Under § 681.41(e)(4), LPC’s are required to notify patients, in writing and before or during the initial consultation, of any applicable limits on patient confidentiality. Texas places few limits on patient confidentiality. However, circumstances do exist that may require an LPC to breach client confidentiality, at least to a limited degree. Informed consent requires that clients be made aware of such possibilities.

Limits on confidentiality include, but are not necessarily limited to, four major contexts: billing and insurance issues; situations involving a client who is minor or an incapacitated adult; situations where risk of harm exists; and when an LPC discovers that a client is already under the care of another provider. Every client should receive advance notice, in writing, of these and any other possible limits on confidentiality. (Limits, or exceptions, to confidentiality are discussed in some detail in the Exceptions to Confidentiality section below. An in-depth exploration of confidentiality and disclosure issues is the subject of a separate course.)

With regard to billing and insurance issues, an LPC should advise the client of the types of information that must be released to ensure payment, and which entities (or types of entities) entitled to receive such information. The LPC should also ask the client whether she is under the care of another counseling provider; and advise the client that, if so, the LPC must inform the other provider.

With a client who is a minor or an incapacitated adult, the LPC should inform the client of the types of situations that may require her to breach confidentiality, such as obtaining consent from a parent or guardian for certain types of treatment. To the extent possible, the LPC should present such information in a way that the client can understand.

With regard to risk of harm, an LPC should advise clients that confidentiality may be breached in a variety of contexts: where the LPC has reason to believe that a child is being abused (whether the client is the child or the suspected abuser); where the LPC has reason to believe that the client poses a risk to others; or where the LPC has reason to believe that the client poses a risk to herself (e.g., risk of suicide).

However, Texas statutes provide very few express limits on confidentiality, and thus, very little legal protection for LPC’s who breach it. LPC’s should review § 611 of the Texas Health and Safety Code carefully before breaching client confidentiality to ensure that such a breach falls within protected limits.


Insurance companies, including managed care companies, have the responsibility to protect privacy. This includes having systems and policies in place to accomplish such protection.

Clients are not always aware of what information will be sent to insurers, particularly where managed care policies include reviewing clinical information in order to determine whether to authorize additional treatment or a change in level of care. Informed consent dictates that counselors provide enough information about their relationship with the insurer that the client can be make informed choices regarding their confidentiality.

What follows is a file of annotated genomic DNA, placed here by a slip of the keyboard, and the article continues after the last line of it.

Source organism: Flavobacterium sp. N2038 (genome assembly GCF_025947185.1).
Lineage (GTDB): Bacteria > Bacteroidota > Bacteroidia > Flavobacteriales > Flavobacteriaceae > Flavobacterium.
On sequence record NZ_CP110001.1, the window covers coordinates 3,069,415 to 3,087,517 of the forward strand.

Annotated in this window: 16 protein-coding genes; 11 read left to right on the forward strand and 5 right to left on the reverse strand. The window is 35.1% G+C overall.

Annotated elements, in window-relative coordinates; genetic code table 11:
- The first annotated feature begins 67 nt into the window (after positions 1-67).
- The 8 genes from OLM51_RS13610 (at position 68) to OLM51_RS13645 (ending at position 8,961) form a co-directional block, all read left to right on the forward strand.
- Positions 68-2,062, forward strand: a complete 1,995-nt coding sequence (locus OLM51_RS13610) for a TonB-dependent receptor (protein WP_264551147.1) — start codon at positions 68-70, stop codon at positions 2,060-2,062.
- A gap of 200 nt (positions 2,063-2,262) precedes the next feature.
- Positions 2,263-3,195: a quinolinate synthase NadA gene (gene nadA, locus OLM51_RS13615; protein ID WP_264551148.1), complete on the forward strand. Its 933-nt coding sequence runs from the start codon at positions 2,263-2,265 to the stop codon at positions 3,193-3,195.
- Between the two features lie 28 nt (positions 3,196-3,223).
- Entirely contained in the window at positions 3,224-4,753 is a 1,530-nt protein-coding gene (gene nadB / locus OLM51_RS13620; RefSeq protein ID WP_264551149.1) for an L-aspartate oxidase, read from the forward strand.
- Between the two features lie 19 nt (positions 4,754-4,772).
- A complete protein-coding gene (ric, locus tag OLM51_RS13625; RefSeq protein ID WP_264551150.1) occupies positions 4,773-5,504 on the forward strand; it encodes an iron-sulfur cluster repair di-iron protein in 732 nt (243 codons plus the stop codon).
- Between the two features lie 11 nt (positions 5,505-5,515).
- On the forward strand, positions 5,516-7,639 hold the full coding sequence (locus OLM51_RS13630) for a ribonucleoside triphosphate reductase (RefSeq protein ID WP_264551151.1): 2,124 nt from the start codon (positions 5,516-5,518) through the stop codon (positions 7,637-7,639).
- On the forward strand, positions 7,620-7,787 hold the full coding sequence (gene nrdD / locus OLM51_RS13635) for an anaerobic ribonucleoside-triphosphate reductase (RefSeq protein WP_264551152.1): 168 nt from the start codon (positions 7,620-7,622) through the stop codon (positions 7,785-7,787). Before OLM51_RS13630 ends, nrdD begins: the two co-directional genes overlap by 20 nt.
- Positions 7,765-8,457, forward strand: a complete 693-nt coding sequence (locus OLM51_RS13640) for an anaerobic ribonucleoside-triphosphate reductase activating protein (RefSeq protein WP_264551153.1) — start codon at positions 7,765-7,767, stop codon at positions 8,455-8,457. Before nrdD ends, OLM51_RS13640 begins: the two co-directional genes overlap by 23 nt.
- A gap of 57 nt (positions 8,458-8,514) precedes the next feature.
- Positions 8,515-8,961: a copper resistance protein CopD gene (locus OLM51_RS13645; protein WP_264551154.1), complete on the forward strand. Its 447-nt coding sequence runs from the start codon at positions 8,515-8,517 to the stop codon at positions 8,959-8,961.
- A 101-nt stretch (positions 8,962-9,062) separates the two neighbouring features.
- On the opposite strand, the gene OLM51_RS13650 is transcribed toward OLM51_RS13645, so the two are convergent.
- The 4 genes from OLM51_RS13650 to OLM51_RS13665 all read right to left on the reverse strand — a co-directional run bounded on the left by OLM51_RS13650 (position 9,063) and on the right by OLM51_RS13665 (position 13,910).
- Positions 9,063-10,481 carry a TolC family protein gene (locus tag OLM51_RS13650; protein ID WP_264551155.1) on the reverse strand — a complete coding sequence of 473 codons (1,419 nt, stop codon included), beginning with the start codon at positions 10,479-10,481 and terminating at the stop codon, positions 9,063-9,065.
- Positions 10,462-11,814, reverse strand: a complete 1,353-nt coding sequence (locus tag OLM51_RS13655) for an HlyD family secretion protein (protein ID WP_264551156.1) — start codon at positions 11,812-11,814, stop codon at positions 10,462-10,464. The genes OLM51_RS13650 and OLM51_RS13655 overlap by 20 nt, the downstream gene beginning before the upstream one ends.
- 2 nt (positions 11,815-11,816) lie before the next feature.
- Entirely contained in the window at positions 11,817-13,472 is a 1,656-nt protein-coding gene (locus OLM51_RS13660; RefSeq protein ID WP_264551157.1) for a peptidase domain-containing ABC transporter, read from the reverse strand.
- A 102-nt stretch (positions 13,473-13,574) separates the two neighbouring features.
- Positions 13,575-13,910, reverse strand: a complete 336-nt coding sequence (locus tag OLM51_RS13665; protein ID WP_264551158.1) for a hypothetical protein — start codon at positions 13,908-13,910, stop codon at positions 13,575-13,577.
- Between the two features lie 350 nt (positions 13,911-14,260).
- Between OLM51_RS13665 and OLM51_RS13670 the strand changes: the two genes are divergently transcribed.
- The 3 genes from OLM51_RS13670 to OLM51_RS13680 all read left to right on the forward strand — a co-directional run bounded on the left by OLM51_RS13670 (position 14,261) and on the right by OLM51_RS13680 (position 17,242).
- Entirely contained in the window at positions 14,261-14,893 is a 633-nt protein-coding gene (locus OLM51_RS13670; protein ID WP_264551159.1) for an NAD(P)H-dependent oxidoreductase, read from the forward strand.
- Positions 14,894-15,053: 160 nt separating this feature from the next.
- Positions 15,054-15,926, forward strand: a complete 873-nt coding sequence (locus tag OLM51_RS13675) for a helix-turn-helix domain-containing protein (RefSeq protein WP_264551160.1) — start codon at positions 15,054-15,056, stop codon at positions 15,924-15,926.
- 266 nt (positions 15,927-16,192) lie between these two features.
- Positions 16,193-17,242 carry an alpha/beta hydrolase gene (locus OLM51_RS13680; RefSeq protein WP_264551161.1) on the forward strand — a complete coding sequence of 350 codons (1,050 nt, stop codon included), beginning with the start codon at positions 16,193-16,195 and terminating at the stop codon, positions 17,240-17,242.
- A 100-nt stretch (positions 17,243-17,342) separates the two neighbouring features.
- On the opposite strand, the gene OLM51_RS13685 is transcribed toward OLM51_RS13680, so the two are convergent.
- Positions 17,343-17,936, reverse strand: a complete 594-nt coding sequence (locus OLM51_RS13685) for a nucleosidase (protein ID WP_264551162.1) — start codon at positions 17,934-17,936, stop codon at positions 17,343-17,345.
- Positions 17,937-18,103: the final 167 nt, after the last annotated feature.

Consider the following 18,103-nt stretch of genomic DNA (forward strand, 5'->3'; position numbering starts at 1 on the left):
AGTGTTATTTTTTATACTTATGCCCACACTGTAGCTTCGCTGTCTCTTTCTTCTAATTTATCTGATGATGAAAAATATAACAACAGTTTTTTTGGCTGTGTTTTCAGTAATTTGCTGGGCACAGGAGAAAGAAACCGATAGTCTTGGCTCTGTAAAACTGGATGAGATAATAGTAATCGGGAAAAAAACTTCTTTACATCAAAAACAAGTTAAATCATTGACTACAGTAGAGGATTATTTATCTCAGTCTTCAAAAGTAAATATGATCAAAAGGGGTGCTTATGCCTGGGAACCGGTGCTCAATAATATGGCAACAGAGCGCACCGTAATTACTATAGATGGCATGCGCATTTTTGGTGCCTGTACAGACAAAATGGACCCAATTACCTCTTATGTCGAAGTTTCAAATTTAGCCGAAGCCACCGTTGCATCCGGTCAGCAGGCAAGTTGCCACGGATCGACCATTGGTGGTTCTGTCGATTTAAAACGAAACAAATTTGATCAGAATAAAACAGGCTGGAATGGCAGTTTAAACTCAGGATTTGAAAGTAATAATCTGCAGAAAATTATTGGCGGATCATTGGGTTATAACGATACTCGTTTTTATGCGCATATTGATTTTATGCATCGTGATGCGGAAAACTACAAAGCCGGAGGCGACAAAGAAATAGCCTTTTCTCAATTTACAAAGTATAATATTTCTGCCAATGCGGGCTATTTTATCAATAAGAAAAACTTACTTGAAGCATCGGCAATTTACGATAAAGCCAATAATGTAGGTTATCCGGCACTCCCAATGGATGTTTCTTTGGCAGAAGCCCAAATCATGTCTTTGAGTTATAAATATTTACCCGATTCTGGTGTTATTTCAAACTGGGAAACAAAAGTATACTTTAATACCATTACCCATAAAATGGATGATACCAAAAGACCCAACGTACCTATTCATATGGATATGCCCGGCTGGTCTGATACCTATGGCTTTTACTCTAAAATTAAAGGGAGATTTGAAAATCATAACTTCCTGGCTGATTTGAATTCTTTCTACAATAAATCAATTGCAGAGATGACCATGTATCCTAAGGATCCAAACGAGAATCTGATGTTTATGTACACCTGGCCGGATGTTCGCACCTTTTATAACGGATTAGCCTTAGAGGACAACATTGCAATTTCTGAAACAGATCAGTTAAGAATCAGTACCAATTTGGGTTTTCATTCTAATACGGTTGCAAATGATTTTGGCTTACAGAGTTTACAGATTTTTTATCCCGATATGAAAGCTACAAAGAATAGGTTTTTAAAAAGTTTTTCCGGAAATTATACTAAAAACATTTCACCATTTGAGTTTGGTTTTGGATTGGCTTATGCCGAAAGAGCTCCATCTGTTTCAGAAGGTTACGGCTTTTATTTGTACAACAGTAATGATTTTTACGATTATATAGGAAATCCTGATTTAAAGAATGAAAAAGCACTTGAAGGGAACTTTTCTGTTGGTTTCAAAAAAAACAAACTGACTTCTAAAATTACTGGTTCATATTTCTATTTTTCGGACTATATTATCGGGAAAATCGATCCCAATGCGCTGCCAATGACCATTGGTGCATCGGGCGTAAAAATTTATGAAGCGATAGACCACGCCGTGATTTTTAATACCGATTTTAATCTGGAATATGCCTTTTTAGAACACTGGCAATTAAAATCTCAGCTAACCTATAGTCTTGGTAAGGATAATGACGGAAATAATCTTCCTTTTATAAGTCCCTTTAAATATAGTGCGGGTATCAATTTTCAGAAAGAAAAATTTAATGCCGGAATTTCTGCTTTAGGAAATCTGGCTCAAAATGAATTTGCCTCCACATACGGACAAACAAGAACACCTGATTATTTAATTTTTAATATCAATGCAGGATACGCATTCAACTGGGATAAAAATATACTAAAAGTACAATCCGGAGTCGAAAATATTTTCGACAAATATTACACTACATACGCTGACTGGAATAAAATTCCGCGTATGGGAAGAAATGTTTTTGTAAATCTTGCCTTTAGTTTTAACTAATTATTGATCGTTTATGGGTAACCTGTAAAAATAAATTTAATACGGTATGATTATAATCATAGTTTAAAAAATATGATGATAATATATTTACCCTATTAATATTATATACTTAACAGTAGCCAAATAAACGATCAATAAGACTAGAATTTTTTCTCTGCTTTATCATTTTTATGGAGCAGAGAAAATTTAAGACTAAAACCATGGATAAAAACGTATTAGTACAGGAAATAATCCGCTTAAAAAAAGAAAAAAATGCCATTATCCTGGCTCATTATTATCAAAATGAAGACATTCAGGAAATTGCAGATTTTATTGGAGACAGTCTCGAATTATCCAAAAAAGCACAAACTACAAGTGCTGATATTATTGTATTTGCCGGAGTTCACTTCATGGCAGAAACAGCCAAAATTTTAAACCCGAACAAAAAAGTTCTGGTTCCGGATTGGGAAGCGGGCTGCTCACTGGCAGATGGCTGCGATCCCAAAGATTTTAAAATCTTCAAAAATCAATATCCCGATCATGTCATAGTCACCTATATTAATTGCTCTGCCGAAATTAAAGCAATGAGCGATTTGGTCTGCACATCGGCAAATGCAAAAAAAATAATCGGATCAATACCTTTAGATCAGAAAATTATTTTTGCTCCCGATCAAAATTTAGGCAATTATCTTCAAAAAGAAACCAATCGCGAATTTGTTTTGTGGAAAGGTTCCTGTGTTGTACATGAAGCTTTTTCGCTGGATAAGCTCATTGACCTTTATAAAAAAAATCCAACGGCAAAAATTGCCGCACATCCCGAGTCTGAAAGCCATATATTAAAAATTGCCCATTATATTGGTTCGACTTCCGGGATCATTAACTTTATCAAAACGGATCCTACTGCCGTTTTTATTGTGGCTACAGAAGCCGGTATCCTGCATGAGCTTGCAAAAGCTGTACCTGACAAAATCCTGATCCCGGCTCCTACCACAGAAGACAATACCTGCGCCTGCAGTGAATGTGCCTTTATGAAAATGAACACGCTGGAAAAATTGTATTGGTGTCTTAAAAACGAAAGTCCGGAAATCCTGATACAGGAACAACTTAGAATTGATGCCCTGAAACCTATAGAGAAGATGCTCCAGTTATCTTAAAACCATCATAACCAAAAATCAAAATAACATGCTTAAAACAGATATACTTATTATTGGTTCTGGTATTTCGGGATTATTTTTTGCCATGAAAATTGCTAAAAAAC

For example, a client may not want certain diagnoses to become preexisting conditions affecting their insurability after a change in employment (and insurance policies) that could take place in the future. In some cases, clients may prefer to pay privately or limit the focus of therapy based on this information. In any case, the counselor should attempt to limit the information provided to only that which is necessary to conduct business with the insurance company, and only in so far as the release of information authorized by the client permits. (ACPA, 2003)

Confidentiality of patient mental health records is governed by Title 7 of the Texas Health and Safety Code, Sec. 611, and is the subject of a separate course. However, certain provisions of § 681.41 relate to confidentiality and will affect how LPC’s handle specific types of situations. And under § 681.41(x), an LPC has an affirmative duty to "comply with the requirements of Texas Health and Safety Code, Chapter 611, concerning the release of mental health records."

First, under § 681.41(e)(4), LPC’s are required to inform new patients in writing, before or at the time of the initial consultation, of the limits of patient confidentiality. In Texas, there are few such limits, and for the most part, limiting confidentiality occurs at the therapist's discretion. As a practical matter, however, LPC’s may find that complying with standards of professional practice and ensuring client welfare may require them to exercise that discretion and breach patient confidentiality under certain circumstances. In addition, to the extent that such exceptions are not mandatory, LPC’s who choose to breach client confidentiality under such circumstances, however urgent, may expose themselves to risk of civil liability, professional discipline, and possibly even criminal penalties.